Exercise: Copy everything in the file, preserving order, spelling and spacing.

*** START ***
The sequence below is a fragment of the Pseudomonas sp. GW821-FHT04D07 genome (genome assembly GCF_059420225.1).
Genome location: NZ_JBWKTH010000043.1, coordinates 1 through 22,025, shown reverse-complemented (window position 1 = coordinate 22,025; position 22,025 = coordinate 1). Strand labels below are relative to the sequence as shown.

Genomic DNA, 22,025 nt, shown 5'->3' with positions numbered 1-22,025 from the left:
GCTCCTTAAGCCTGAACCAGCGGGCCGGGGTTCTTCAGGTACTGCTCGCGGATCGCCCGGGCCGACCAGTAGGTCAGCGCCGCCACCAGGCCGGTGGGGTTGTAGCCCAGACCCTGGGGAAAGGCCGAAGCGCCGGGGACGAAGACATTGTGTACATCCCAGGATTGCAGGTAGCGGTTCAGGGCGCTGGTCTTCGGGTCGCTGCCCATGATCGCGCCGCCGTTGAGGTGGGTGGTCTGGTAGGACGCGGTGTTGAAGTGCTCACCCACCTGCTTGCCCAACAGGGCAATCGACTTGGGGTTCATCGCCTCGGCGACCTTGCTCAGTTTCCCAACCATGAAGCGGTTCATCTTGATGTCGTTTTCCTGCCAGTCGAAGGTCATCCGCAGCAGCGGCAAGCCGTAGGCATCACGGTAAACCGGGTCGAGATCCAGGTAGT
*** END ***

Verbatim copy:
The sequence below is a fragment of the Pseudomonas sp. GW821-FHT04D07 genome (genome assembly GCF_059420225.1).
Genome location: NZ_JBWKTH010000043.1, coordinates 1 through 22,025, shown reverse-complemented (window position 1 = coordinate 22,025; position 22,025 = coordinate 1). Strand labels below are relative to the sequence as shown.

Genomic DNA, 22,025 nt, shown 5'->3' with positions numbered 1-22,025 from the left:
GCTCCTTAAGCCTGAACCAGCGGGCCGGGGTTCTTCAGGTACTGCTCGCGGATCGCCCGGGCCGACCAGTAGGTCAGCGCCGCCACCAGGCCGGTGGGGTTGTAGCCCAGACCCTGGGGAAAGGCCGAAGCGCCGGGGACGAAGACATTGTGTACATCCCAGGATTGCAGGTAGCGGTTCAGGGCGCTGGTCTTCGGGTCGCTGCCCATGATCGCGCCGCCGTTGAGGTGGGTGGTCTGGTAGGACGCGGTGTTGAAGTGCTCACCCACCTGCTTGCCCAACAGGGCAATCGACTTGGGGTTCATCGCCTCGGCGACCTTGCTCAGTTTCCCAACCATGAAGCGGTTCATCTTGATGTCGTTTTCCTGCCAGTCGAAGGTCATCCGCAGCAGCGGCAAGCCGTAGGCATCACGGTAAACCGGGTCGAGATCCAGGTAGT